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Our Suicidal Elites

The French nobility, observed Tocqueville in The Ancien Regime and The Revolution, supported many of the writers whose essays and observations ended up threatening “their own rights and even their existence.” Today we see much the same farce repeated, as the world’s richest people line up behind causes that, in the end, could relieve them of their fortunes, if not their heads. In this sense, they could end up serving, in Lenin’s words, as “useful idiots” in their own destruction.

Although they themselves have benefited enormously from the rise of free markets, liberal protection of property rights, and the meritocratic ideal, many among our most well-heeled men and women, even in the United States, have developed a tendency to embrace policies and cultural norms that undermine their own status. This is made worse by their own imperious behavior, graphically revealed in the mortifying college admissions scandal in the United States, where the Hollywood and business elites cheated, bribed, and falsified records to get their own kids into elite colleges.

At the same time, these same people continue to boost their own share of the world’s wealth, as a recent OECD report reveals, largely at the expense of the middle and working class. The embrace of  inexorable “globalization”—essentially shifting productive work to developing countries—may appeal to the progressive rich even as it, in the words of geographer Christophe Guilluy, “revived the citadels of Medieval France.”

Sometimes the elite policy agenda is justified as part of a “green” agenda that impoverishes the lower and middle classes by expelling basic industries, thereby boosting housing and energy prices. This in turn has set the stage for the kind of peasant rebellions—from Brexit and Trump to the rise of illiberal regimes in eastern Europe as well as the re-emergence of socialism—that threaten their hegemony.

The Gentrification of the Left

In the twentieth century, most business leaders were predictably conservative. Big money aligned with their class allies in the “party of property.” Conservatives in Britain and Canada, Liberals in Australia, Republicans in America, and Gaullists in France all supported—albeit with significant differences—a basic property rights-oriented regime backed by law. Yet, over the last 20 years, the upper classes have adopted environmental and social agendas that are fundamentally at odds with competitive capitalism and the survival of a vibrant middle class.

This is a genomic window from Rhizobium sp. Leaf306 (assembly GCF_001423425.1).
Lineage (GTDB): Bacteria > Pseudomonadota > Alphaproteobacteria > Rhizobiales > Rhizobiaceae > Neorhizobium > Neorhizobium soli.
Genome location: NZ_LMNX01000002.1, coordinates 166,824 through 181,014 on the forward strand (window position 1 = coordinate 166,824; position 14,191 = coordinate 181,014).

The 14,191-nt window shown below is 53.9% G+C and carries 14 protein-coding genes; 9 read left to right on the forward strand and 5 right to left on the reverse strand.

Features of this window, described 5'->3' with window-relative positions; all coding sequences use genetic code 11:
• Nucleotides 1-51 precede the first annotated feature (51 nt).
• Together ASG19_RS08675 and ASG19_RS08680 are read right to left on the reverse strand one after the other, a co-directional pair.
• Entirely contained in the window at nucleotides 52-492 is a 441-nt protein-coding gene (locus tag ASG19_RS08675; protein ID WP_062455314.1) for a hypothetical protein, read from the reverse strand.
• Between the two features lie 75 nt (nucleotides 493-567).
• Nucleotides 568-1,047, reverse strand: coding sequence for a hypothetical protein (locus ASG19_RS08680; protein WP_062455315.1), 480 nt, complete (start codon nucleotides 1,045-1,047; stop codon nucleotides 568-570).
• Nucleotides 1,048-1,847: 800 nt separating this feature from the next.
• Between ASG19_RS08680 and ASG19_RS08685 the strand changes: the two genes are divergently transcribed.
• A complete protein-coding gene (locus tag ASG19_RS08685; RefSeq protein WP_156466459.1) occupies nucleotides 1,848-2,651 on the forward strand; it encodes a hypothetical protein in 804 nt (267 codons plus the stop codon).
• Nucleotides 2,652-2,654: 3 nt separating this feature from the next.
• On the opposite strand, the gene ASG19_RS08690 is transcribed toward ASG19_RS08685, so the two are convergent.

Today, many traditional left-wing parties are largely financed by the wealthy and supported by the elite classes in Canada and Australia. Large sections of traditionally conservative parties like Angela Merkel’s Christian Democrats, meanwhile, have evolved to embrace the internationalist and green agenda. Only in Britain, ever the eccentric laggard, has old-style class warfare been revived by Jeremy Corbyn’s Labour party.

In the United States, a clear majority of wealthy donors now support the Democratic Party rather than the traditional corporate party, the Republicans. The vast majority of the ultra-rich foundations—including those funded by the offspring of the Rockefellers and the Fords, whose fortunes were made in fossil fuels—now all tilt to the left, particularly on the environment and cultural issues.

Over the past half century, as was the case in pre-revolutionary France, the elite’s worldview has become increasingly detached from traditional morality. But, while the ruling classes of the industrial era continued to pay lip service to the primacy of the family, many in today’s upper classes have embraced an agenda that has little use for traditional values on anything from sex roles to cultural norms. Increasingly, this is no longer a question of mere tolerance, but an aggressive challenge to the tradition familial culture that once laid the foundation for successful societies.

These pervasive progressive memes are now being adopted by vast corporations. In search of the progressive dollar and appeasement of the Left’s noisy social justice tendency, Gillette has produced ads that attack “toxic masculinity”; similarly culturally PC approaches have been adopted by firms such as Audi, Procter and Gamble, Apple, and Pepsi, with varying degrees of success. Today, employees at Google, Microsoft, and Accenture in Britain are expected to subscribe to the progressive orthodoxy on race and gender; and if they fail to do so, employees fear finding themselves without a job.